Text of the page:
We headed to Andahuylas, Peru to meet with the missionaries for appointments with their new converts and investigators and reactivated members to set up their accounts and find family temple ordinances work. That sounds pretty simple, but getting there is the hard part. A helicopter could get there in about and hour, but driving there is another story. It took 4 hours to get to Abancay and there you switch modes of transportation and have another 4 hours to Andahaylas. It is a gorgeous ride but it is back and forth, back and forth up and down the sides of mountains with hairpin turns at each cross to the next level down or up. We are lucky that the new road between Abancay and Andahuylas is finished. It is well done with gutters and nice smooth roads. The problem is that it rains and the sides of the mountains that were cut for the roads, start moving and mud and rock slides are common. Our friends the Haslers said one time they counted 450 slow-down places on the 4 hour trip because you had to drive around fallen rocks. They said that everyone just gets out of their cars and start moving the rocks if the road crew (that works 24/7 to keep the roads clear), are not there. They said one time the rocks were falling and someone got out of the car and watched the rocks fall and yelled "go" when the rocks stopped, and "stop!" when they started to fall again. It is a "dodge the rocks" game. The people here just take things like that in stride. They are so patient.
On our way to Abancay we hired a car to get there. It is faster and you can take breaks if you get car sick. The problem was that our driver was sleepy and there were a couple of times we had to figure out how to keep him awake. We even had him pull over and bought him a Coke he was grateful but we never saw him drink it. In fact, we don't know what he did with it - we never saw it again. Anyway, we were told by everyone that the car is the best way to go even though it costs a lot more, but after having that tired driver (I think that is unusual, they are usually good drivers, even if they do drive too fast sometimes) I decided we would try the bus next time.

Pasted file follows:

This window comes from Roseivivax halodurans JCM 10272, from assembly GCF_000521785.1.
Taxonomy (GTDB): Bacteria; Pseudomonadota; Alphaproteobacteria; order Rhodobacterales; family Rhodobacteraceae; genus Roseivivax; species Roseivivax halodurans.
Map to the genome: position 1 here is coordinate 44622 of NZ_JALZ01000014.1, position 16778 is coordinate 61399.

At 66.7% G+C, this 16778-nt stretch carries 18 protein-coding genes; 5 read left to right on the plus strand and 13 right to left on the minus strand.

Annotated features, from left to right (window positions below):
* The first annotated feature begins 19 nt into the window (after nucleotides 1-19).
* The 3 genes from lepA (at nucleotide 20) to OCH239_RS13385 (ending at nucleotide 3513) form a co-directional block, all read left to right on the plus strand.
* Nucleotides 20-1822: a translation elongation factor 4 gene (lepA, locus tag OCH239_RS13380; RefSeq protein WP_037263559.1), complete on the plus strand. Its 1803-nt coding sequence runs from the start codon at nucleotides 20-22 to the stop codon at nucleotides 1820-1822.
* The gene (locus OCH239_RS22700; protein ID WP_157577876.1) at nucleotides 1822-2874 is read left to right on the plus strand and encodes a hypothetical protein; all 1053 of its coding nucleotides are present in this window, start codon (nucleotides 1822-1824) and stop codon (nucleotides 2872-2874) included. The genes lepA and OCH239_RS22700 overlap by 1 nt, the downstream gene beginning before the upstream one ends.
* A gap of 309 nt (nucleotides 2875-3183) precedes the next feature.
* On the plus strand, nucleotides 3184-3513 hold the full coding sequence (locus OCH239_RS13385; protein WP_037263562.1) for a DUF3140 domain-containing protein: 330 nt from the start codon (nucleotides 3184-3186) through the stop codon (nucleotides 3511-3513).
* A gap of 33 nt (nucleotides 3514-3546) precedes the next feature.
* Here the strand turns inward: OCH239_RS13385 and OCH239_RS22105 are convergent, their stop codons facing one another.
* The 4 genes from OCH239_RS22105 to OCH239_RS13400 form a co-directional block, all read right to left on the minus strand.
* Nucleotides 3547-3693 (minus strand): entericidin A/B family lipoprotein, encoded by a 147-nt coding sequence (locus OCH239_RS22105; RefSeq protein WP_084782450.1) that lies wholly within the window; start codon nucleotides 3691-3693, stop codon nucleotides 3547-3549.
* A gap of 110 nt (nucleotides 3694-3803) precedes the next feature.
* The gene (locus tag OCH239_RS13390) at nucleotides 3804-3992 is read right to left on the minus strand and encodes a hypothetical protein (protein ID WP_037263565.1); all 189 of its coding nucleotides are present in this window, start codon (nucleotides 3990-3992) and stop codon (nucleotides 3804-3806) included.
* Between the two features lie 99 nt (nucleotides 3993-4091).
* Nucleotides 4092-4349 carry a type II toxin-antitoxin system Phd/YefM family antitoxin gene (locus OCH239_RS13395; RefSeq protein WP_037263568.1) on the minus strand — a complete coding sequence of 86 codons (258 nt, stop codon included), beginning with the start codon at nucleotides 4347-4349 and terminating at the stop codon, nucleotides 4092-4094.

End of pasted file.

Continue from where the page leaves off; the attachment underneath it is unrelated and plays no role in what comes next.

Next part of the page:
|I thought this stone work on this apartment building was cool. See the animals made out of stone on this wall?|
|This is a nice church it even has a sprinkling system even though it rained every night we were there. We like to meet the members at the Churches if we can. We seem to get better internet there. Peru's internet in general is hit and miss.|
|We just love the missionaries! These two really worked hard to help us and to love and care for the people they brought to us.|
|looking out the bus at the passengers getting ready to leave|
So the lady in the blue jumped up as the bus was leaving saying " my friend, you have to wait for my friend she is in the bathroom!" The bus was already 15 min late in leaving, so the bus driver told her he would not wait. Then we saw the lady in the red running toward the bus with her little bag of chicken soup. She had decided to get a last minute snack. They just tear a hole in the bag and slurp up the soup. We were getting nervous as the smell of that soup mingling with the other smells in the bus threatened our security about not getting car sick.
Now, there are days when we don't have appointments and days when I have not had internet at my apartment and we decided at the beginning of our mission that we would not watch TV while on our mission even when we are travelling and staying in hotels. So what do we do when we want entertainment? We set a chair in front of our bedroom window and watch what is going on outside. It really is interesting, especially watching this building being built. Those are buckets and pulleys that they use to get cement that is mixed on the sidewalk below up to the floors above. Sometimes they just use the pulleys to get supplies up to the floor and mix the cement there. Lyle who has worked with cement is fascinated in the whole process of building in Peru. They are master builders and have been for centuries, but here they have to use their ingenuity to build because they don't have money.